Goodbye to a Bookshop
In Penelope Fitzgerald’s The Bookshop, published in 1978 but set in the late 1950s (and based on her experience in a Southwold bookshop), Florence Green decides to open the only bookshop in Hardborough, a place with no fish and chips, no cinema, no laundrette, an ‘island between sea and river’. Ripping Yarns, the Highgate bookshop which will close on Sunday, is on a sort of island too, between Highgate Village and Muswell Hill.
Its quiet stretch of Archway Road has been slow to catch up with its flashier neighbours; it’s the only bit that feels as it did in the 1980s when I was growing up there: slightly forgotten, old-fashioned, closer to the past than the future. Ripping Yarns was a second home to lots of actors and poets, who worked there or just sat around on piles of books to chat, but the arty North London leftist community has faded too.
Celia Hewitt took over the shop in the 1970s. She was working between acting jobs at the antique shop next door when the bookshop came up for sale. She thought of all the suitcases of books that were left at the antique shop, and of her own house full of the books that she and her husband, Adrian Mitchell, picked up around the country. The antique dealer said he would pass on the books he received (he never did), and with the help of Adrian and a bookseller friend from Yorkshire, as well as Michael Palin and Terry Jones who came to read at the opening night, and two Australian girls who made cakes, the bookshop opened.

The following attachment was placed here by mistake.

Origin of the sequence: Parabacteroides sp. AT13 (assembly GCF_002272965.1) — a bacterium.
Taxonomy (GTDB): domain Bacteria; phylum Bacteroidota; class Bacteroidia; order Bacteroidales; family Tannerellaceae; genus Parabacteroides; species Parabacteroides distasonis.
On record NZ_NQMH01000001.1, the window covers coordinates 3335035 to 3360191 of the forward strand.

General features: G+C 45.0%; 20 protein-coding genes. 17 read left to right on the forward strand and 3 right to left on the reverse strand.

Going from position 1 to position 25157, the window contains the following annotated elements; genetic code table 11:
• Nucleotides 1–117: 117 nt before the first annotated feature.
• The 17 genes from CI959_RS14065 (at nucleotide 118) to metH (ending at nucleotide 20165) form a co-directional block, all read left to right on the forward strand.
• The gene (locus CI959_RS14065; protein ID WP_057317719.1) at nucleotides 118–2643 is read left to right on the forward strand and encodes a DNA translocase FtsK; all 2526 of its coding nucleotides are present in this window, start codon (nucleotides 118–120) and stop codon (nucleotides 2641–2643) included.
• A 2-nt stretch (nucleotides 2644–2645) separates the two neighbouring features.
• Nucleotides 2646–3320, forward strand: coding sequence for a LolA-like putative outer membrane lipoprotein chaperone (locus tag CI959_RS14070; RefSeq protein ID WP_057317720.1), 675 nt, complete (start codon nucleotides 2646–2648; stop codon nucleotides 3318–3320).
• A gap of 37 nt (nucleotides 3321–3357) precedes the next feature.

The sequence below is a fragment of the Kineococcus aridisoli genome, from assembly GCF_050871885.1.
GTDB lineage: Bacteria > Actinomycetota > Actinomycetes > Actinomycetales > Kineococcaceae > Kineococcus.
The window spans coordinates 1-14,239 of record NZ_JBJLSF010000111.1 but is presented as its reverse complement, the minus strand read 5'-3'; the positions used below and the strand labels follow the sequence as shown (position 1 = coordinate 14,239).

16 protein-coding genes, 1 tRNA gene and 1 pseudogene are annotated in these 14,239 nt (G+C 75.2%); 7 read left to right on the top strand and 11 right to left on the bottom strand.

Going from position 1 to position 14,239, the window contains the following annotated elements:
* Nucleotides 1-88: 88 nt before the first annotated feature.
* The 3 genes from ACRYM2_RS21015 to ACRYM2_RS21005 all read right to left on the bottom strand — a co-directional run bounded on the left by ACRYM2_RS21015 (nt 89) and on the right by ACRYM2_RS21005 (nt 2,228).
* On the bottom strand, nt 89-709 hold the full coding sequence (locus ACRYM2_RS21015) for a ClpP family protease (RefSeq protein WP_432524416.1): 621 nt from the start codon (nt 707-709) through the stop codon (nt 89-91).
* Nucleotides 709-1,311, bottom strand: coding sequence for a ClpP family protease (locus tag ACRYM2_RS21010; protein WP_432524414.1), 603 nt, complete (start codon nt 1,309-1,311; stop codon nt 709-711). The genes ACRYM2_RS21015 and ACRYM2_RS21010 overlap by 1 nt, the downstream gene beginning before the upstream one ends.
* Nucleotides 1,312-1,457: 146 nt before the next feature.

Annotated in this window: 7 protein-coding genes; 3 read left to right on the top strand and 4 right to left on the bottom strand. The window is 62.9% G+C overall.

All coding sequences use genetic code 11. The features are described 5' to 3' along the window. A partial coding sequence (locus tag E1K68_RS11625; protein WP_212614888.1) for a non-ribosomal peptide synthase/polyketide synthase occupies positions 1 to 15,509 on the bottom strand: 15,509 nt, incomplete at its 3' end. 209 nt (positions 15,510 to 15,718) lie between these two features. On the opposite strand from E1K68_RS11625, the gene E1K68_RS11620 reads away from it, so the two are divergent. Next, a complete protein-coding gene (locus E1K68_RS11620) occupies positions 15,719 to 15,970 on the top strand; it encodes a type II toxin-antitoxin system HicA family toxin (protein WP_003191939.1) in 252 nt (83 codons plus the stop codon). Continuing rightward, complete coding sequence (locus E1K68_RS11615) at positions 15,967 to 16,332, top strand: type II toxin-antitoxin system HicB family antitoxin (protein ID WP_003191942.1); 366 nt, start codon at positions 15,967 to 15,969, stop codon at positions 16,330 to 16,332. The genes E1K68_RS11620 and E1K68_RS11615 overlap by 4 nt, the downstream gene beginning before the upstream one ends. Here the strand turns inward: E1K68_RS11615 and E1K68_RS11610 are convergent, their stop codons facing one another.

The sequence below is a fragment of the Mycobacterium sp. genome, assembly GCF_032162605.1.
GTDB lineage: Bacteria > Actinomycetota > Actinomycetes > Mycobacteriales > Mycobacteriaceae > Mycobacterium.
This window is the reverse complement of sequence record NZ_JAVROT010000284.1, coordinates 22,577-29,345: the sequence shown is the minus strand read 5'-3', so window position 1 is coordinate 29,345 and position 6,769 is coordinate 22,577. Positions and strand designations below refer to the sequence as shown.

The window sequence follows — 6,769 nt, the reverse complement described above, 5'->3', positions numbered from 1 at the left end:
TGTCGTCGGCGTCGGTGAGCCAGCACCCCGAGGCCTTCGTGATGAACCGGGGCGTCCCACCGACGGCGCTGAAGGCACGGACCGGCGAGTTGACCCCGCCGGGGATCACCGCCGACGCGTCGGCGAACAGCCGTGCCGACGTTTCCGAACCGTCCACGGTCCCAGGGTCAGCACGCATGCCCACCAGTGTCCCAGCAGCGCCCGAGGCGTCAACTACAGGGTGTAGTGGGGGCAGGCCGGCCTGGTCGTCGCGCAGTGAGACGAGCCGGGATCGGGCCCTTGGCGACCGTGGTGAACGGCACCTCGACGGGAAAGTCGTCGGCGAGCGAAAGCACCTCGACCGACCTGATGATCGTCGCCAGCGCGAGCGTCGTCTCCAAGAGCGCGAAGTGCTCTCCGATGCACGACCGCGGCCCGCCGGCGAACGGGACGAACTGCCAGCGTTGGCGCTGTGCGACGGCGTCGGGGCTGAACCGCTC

It specialised in children’s books – Hewitt has an excellent eye for illustration – and poetry, but as a neighbourhood shop had to do a bit of everything and ended up doing a lot more. There always seemed to be towers of encyclopedias, rows of Pelican books, Observer guides, socialist pamphlets, boxes of ephemera, rare editions and, like the bookshop in Fitzgerald's novel, ‘technical works on pebble-polishing, sailing, pony clubs, wild flowers and birds, local maps and guide books’. It opened on Sundays so grandmothers taking their charges to Highgate Woods could pop in (as mine did with me), especially if it was raining.
In the old days people would buy eight or ten trashy novels for their summer holiday, drop in for Christmas and birthday presents, find things they didn’t know they wanted – books on the SAS or chamber music or 18th-century recipes – or couldn't find elsewhere: Peter O’Toole looking for Boy’s Own magazines for his autobiography; Japanese collectors. A steady stream came in just to talk and stroke the dog: a mixture of local regulars, actor-types and the lost or despairing. I wonder where they go now. You can’t despair in Waterstones. I wonder where the books go too – the old circuit of smalltown bookshops, dealers and salesman and auctioneers has moved onto the internet, like many but not all of the bookshop’s old functions.
It’s hard not to be sentimental when you see the closing down sign on your childhood bookshop: we take it for granted that it will always be there – always struggling but always there. Ripping Yarns looks exactly as a bookshop should: chequered forecourt, boxes of books on stools on the pavement, a bright handwritten sign and, taking up most of the window, a cut-out of a massive tree with the Cheshire Cat in it and Alice peering up (John Tenniel’s drawing). Celia’s theatre friends helped create the different windows over the years: when Just William ended up in the bin he scared the dustmen.
Celia isn't sentimental. She’s been subsidising the shop for years and the lease would’ve run out in 2018 – enough time to get rid of some books and slow down gracefully – but a sudden, back-dated rent hike means that’s no longer possible. It isn't that funds couldn't be raised to help: there are still plenty of the old poets and actors (and some new ones) who would help – Tariq Ali has offered to lie down in the road to save it (possibly as an art piece with Tilda Swinton) – but it's too much fuss now.